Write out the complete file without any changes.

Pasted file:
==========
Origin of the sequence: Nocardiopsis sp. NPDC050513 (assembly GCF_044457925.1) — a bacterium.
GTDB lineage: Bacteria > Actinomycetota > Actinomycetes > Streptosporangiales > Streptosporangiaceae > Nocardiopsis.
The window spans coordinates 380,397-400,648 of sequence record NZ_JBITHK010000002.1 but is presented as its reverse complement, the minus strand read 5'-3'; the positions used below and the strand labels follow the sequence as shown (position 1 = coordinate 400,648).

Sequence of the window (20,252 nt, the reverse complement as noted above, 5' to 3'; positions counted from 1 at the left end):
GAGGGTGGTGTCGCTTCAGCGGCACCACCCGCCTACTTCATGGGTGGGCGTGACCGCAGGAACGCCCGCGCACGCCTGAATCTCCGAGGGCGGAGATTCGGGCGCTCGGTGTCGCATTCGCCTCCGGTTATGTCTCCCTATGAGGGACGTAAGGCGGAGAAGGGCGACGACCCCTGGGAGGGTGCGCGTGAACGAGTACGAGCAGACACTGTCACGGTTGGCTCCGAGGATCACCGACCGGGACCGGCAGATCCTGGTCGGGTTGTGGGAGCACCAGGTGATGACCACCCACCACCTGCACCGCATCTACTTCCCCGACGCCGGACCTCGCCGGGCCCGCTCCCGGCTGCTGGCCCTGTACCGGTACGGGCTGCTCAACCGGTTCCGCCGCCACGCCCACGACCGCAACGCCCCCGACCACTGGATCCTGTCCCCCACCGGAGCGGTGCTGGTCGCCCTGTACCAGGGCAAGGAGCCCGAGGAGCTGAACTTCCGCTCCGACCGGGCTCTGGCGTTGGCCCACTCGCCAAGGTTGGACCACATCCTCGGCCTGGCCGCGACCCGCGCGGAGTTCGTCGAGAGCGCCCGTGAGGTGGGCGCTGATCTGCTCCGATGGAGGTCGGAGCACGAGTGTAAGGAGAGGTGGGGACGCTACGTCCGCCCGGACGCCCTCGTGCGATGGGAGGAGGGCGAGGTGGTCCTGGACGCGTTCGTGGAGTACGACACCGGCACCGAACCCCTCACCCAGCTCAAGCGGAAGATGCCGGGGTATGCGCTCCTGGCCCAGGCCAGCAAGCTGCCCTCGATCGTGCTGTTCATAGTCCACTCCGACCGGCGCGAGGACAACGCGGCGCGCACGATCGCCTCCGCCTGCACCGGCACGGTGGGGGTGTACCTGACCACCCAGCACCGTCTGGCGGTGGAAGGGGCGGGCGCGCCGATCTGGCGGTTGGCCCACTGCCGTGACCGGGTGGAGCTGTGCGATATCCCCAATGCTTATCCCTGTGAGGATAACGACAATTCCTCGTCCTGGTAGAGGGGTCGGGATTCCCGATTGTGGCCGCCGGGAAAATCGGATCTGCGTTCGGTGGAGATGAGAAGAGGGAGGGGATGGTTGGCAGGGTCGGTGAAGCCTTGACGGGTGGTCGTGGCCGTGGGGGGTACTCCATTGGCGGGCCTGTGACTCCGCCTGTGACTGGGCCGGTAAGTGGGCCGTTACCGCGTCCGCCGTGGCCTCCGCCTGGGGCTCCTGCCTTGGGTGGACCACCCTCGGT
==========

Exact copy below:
Origin of the sequence: Nocardiopsis sp. NPDC050513 (assembly GCF_044457925.1) — a bacterium.
GTDB lineage: Bacteria > Actinomycetota > Actinomycetes > Streptosporangiales > Streptosporangiaceae > Nocardiopsis.
The window spans coordinates 380,397-400,648 of sequence record NZ_JBITHK010000002.1 but is presented as its reverse complement, the minus strand read 5'-3'; the positions used below and the strand labels follow the sequence as shown (position 1 = coordinate 400,648).

Sequence of the window (20,252 nt, the reverse complement as noted above, 5' to 3'; positions counted from 1 at the left end):
GAGGGTGGTGTCGCTTCAGCGGCACCACCCGCCTACTTCATGGGTGGGCGTGACCGCAGGAACGCCCGCGCACGCCTGAATCTCCGAGGGCGGAGATTCGGGCGCTCGGTGTCGCATTCGCCTCCGGTTATGTCTCCCTATGAGGGACGTAAGGCGGAGAAGGGCGACGACCCCTGGGAGGGTGCGCGTGAACGAGTACGAGCAGACACTGTCACGGTTGGCTCCGAGGATCACCGACCGGGACCGGCAGATCCTGGTCGGGTTGTGGGAGCACCAGGTGATGACCACCCACCACCTGCACCGCATCTACTTCCCCGACGCCGGACCTCGCCGGGCCCGCTCCCGGCTGCTGGCCCTGTACCGGTACGGGCTGCTCAACCGGTTCCGCCGCCACGCCCACGACCGCAACGCCCCCGACCACTGGATCCTGTCCCCCACCGGAGCGGTGCTGGTCGCCCTGTACCAGGGCAAGGAGCCCGAGGAGCTGAACTTCCGCTCCGACCGGGCTCTGGCGTTGGCCCACTCGCCAAGGTTGGACCACATCCTCGGCCTGGCCGCGACCCGCGCGGAGTTCGTCGAGAGCGCCCGTGAGGTGGGCGCTGATCTGCTCCGATGGAGGTCGGAGCACGAGTGTAAGGAGAGGTGGGGACGCTACGTCCGCCCGGACGCCCTCGTGCGATGGGAGGAGGGCGAGGTGGTCCTGGACGCGTTCGTGGAGTACGACACCGGCACCGAACCCCTCACCCAGCTCAAGCGGAAGATGCCGGGGTATGCGCTCCTGGCCCAGGCCAGCAAGCTGCCCTCGATCGTGCTGTTCATAGTCCACTCCGACCGGCGCGAGGACAACGCGGCGCGCACGATCGCCTCCGCCTGCACCGGCACGGTGGGGGTGTACCTGACCACCCAGCACCGTCTGGCGGTGGAAGGGGCGGGCGCGCCGATCTGGCGGTTGGCCCACTGCCGTGACCGGGTGGAGCTGTGCGATATCCCCAATGCTTATCCCTGTGAGGATAACGACAATTCCTCGTCCTGGTAGAGGGGTCGGGATTCCCGATTGTGGCCGCCGGGAAAATCGGATCTGCGTTCGGTGGAGATGAGAAGAGGGAGGGGATGGTTGGCAGGGTCGGTGAAGCCTTGACGGGTGGTCGTGGCCGTGGGGGGTACTCCATTGGCGGGCCTGTGACTCCGCCTGTGACTGGGCCGGTAAGTGGGCCGTTACCGCGTCCGCCGTGGCCTCCGCCTGGGGCTCCTGCCTTGGGTGGACCACCCTCGGT